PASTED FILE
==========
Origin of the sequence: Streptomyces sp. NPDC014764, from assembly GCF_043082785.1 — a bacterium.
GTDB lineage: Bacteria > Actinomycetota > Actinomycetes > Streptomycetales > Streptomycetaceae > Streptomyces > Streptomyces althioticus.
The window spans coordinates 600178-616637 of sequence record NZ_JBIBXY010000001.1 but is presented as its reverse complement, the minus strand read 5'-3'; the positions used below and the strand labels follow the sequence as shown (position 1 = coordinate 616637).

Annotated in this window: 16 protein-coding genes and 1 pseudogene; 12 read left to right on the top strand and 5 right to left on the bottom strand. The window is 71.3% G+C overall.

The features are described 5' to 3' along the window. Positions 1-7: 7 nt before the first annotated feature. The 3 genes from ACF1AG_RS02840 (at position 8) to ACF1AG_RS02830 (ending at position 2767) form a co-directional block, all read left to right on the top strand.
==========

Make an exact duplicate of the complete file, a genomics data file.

Origin of the sequence: Streptomyces sp. NPDC014764, from assembly GCF_043082785.1 — a bacterium.
GTDB lineage: Bacteria > Actinomycetota > Actinomycetes > Streptomycetales > Streptomycetaceae > Streptomyces > Streptomyces althioticus.
The window spans coordinates 600178-616637 of sequence record NZ_JBIBXY010000001.1 but is presented as its reverse complement, the minus strand read 5'-3'; the positions used below and the strand labels follow the sequence as shown (position 1 = coordinate 616637).

Annotated in this window: 16 protein-coding genes and 1 pseudogene; 12 read left to right on the top strand and 5 right to left on the bottom strand. The window is 71.3% G+C overall.

The features are described 5' to 3' along the window. Positions 1-7: 7 nt before the first annotated feature. The 3 genes from ACF1AG_RS02840 (at position 8) to ACF1AG_RS02830 (ending at position 2767) form a co-directional block, all read left to right on the top strand.